U KhandiÂ (1868 â€“ 14 January 1949) was aÂ BurmeseÂ hermitÂ known for his works onÂ BuddhistÂ pagodasÂ and other religious buildings inMyanmar. U Khandi maintained the Mandalay Hill and organized many religious activities for 40 years. He was bornÂ MaungÂ Po Maung in Ywathaya village,Â Yamethin DistrictÂ in 1868. U Khandi became hermit in 1900 andÂ meditatedÂ at the Mandalay Thakho hill and Shwe-myin-tin hill. His goodwill organization completed construction and renovation of several building pagodas and religious buildings at hilltops, such as those on theÂ Kyaiktiyo Pagoda.
His work was not only recognised by the Burmese people but also the colonialÂ British government, which gave him and his followersâ€™ special privileges such as free travel certificates and work permits. U Khandi suffered minorÂ paralysisÂ for three years and died on 14 January 1949. Two years later funeral celebrations were held and he was cremated.
Mandalay Hill (Burmese: á€™á‚á±á€±á€œá€¸á€±á€á€¬á€„á€¹Â MLCTS: manta. le: taung [mÃ É´dÉ™lÃ© tÃ ÊŠÉ´]) is a 240 metres (790Â ft) hill that is located to the northeast of the city centre of Mandalay in Burma. The city took its name from the hill. Mandalay Hill is known for its abundance of pagodas and monasteries, and has been a major pilgrimage site for BurmeseBuddhists for nearly two centuries. At the top of the hill is the Sutaungpyei (literally wish-fulfilling) Pagoda. A panoramic view of Mandalay from the top of Mandalay Hill alone makes it worthwhile to attempt a climb up its stairways. There are four covered stairways called saungdan leading up the hill from the south, southeast, west and north, and convenient seats of masonry work line these stairways all the way up. A one-way motor road today saves time and also makes it accessible for those who are unable to climb up the stairs, leading to an escalator and a lift to the pagoda at the summit.
U Pain Bridge
If you ever traveled to Mandalay, the second capital of Myanmar, one place you must visit is U Bain bridge (U Pain Bridge). It is possibly one of the longest wooden bridges in the world, connecting the two banks of Taungthaman Lake, in Amarapura (City of Eternity), which used to be the capital of Konbaung Dynasty. The bridge was built by U Bain (U Pain), who was the lord of the villages on the other side of Taungthaman Lake. Historical accounts said the main reason U Bain built the bridge was that he wanted quick access for his villagers to the Capital Amarapura so that he could stage a coup! Nobody knows if this is true, but he was later prosecuted with the same charges and was sentenced to death. Although he died, his name lives on as the builder of the longest wooden bridge in Myanmar, and the name of the bridge officially becomes U Bain Bridge (U Pain Bridge). The bridge still serves as the most important communication link for the people of his villages.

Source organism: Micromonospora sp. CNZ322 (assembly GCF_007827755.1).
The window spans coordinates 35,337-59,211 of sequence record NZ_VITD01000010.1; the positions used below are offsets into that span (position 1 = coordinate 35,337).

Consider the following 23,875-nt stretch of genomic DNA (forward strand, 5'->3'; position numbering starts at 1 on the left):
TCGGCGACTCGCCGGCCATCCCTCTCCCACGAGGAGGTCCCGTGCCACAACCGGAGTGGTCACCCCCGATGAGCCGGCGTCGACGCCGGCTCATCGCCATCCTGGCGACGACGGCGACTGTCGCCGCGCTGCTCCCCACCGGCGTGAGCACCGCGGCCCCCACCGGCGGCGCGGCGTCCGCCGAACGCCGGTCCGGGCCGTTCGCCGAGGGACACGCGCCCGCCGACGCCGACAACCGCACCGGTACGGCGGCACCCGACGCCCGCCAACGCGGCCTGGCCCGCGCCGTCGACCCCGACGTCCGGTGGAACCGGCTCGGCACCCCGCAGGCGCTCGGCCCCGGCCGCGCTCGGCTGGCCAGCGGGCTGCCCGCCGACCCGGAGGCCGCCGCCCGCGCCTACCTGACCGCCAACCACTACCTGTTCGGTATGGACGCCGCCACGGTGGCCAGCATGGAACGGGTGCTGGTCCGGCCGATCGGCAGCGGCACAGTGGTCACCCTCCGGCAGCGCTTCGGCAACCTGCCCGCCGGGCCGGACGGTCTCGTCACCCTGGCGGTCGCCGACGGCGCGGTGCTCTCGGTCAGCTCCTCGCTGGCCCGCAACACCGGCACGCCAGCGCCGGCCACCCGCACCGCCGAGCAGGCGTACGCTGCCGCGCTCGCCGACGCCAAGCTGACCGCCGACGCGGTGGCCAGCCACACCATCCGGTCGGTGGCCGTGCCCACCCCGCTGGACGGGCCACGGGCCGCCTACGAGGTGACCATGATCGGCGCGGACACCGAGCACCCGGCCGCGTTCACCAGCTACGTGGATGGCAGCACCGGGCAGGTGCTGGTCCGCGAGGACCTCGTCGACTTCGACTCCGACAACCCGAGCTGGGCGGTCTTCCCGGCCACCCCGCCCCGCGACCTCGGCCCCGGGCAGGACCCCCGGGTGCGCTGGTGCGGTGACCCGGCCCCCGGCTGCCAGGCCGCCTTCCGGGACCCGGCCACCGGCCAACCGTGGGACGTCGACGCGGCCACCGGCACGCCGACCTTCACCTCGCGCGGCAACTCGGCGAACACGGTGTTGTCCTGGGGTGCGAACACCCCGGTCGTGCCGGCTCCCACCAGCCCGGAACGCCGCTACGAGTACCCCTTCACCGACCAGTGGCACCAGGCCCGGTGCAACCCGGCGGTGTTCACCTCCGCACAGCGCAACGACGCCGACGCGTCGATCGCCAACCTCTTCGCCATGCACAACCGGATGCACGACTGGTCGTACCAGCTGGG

The city Mandalay was named after the Mandalay Hill, which is situated at the northeast corner of the present city. The hill has for long been a holy mountain and it is believed that Lord Buddha prophesied that a great city, metropolis of Buddhism, would be founded at its foot. It was King Mindon who fulfilled the prophecy.
Mandalay was built by King Mindon, making it the capital of an independent kingdom for less than 30 years, had founded the town only 29 years earlier in 1857. Contrary to other Burmese towns, especially Yangon, Mandalay has not grown from a smaller settlement to town proportions. In 1857 Mandalay was set up in an empty area, because, according to an ancient prophecy, in that exact place a town would come into existence on occasion of the 2,400th jubilee of Buddhism.
King Mindon decided to fulfill the prophecy and during his reign in the Kingdom of Amarapura he issued a royal order on 13 January, A.D 1857 to establish a new kingdom. The Ceremony of Ascending the Throne was celebrated in July, 1858.